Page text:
In the hours after the deadliest mass shooting in American history, which killed fifty people and wounded fifty-three others at a gay night club in Orlando, Americans began the ritual of separating our strands of shame after a mass killing. In this case, we are apportioning an armed man’s actions to the influence of ISIS, homophobia, mental instability, and the availability of high-powered weapons.
It is our ugly accounting—and it is absolutely necessary. Better that than pretending, as we did just a few years ago, that a mass killing was not “the time” for politics, that our horror should impose a holiday on analysis, that we must, in a perversion of civility, pretend that nothing in our laws or culture might have saved those lives. Politics, even when they are flawed and toxic, show us to ourselves—rarely more so than on Sunday, when the presumptive Republican nominee for President, Donald Trump, paused for a moment of self-celebration: “Appreciate the congrats for being right on radical Islamic terrorism,” he tweeted. “I don’t want congrats, I want toughness & vigilance. We must be smart!”
By that hour, anybody watching television knew that Trump was wrong; the Orlando massacre could not simply be ascribed to the influence of radical jihadists, even if the shooter did, as reported, place a 911 call just before the attack to pledge allegiance to ISIS. On the contrary, as President Obama said that afternoon, “We know enough to say that this was an act of terror and an act of hate.” It was the fifteenth time that Obama has spoken after a mass shooting. Over the years, he spoke, in tears, after the massacre at Sandy Hook Elementary School, in Connecticut, in 2012 (twenty-seven dead); in fury, after a rampage at Umpqua Community College, in Oregon, in 2015 (nine dead).In Oregon, he pointed to gun policies that reduced shootings in the United Kingdom and Australia, and asked, “How can you, with a straight face, make the argument that more guns will make us safer?”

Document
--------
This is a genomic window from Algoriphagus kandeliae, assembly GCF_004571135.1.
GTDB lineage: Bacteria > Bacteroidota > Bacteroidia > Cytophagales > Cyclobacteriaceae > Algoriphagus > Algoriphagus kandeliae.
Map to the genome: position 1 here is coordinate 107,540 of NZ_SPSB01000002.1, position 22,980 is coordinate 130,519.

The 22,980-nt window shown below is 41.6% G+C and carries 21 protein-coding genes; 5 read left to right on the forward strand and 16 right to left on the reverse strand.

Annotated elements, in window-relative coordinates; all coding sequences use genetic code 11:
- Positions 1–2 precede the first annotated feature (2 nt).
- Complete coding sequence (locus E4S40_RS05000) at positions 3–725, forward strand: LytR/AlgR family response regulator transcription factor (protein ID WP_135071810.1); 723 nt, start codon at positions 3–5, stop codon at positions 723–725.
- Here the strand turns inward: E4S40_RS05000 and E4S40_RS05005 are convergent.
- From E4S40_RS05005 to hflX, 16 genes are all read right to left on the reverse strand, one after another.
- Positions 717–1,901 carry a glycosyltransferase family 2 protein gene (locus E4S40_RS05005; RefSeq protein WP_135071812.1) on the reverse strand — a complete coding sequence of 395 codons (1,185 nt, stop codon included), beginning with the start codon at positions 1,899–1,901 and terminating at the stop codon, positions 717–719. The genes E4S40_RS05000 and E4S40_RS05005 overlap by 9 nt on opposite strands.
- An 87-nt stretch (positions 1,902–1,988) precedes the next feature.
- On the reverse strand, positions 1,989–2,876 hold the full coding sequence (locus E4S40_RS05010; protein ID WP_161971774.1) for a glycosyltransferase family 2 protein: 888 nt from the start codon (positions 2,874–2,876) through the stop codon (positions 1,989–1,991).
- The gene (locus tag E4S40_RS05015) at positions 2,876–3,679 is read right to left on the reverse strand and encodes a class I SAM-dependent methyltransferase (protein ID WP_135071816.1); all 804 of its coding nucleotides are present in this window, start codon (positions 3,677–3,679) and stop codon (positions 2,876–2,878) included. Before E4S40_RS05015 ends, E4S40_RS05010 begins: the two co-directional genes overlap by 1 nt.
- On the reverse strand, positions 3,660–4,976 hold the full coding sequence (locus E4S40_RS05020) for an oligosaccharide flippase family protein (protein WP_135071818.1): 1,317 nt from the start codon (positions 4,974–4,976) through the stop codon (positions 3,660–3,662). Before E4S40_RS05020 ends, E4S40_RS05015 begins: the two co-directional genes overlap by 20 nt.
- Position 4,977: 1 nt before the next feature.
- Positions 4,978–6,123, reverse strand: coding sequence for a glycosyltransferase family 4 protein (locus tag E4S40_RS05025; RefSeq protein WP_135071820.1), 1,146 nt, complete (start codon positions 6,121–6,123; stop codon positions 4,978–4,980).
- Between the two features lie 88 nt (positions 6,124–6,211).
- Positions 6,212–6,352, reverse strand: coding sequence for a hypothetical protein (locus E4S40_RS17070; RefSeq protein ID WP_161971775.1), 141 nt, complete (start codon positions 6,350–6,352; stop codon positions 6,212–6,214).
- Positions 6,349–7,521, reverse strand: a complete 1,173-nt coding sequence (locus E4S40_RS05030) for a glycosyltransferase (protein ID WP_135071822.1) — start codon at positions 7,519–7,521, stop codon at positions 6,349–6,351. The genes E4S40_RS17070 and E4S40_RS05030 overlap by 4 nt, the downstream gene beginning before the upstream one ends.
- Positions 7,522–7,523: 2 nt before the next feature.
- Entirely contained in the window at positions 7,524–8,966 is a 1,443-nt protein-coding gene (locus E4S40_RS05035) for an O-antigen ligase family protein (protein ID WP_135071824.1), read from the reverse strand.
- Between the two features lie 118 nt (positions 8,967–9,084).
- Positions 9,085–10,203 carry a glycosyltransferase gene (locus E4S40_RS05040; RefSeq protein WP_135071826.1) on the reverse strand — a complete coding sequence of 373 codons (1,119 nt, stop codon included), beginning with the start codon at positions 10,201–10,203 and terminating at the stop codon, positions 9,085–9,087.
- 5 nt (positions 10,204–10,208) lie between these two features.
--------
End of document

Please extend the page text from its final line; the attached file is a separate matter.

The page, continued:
On Sunday, Obama was subdued, as if numbed by the sameness of the exercise, but he took pains to identify the specific insult of attacking, during Gay Pride month, a night club that serves the L.G.B.T community. “It’s a place of solidarity and empowerment where people have come together to raise awareness, to speak their minds, and to advocate for their civil rights,” he said. “This is a reminder that attacks on any American—regardless of race, religion, or sexual orientation—is an attack on all of us and on the fundamental values of equality and dignity that help us as a country.” (Hours after the Orlando attack, Los Angeles Mayor Eric Garcetti announced that a “heavily armed” man in Santa Monica had been arrested, apparently on his way to attack the L.A. Pride Parade, though authorities said that the incident appeared unrelated to the killings in Orlando.)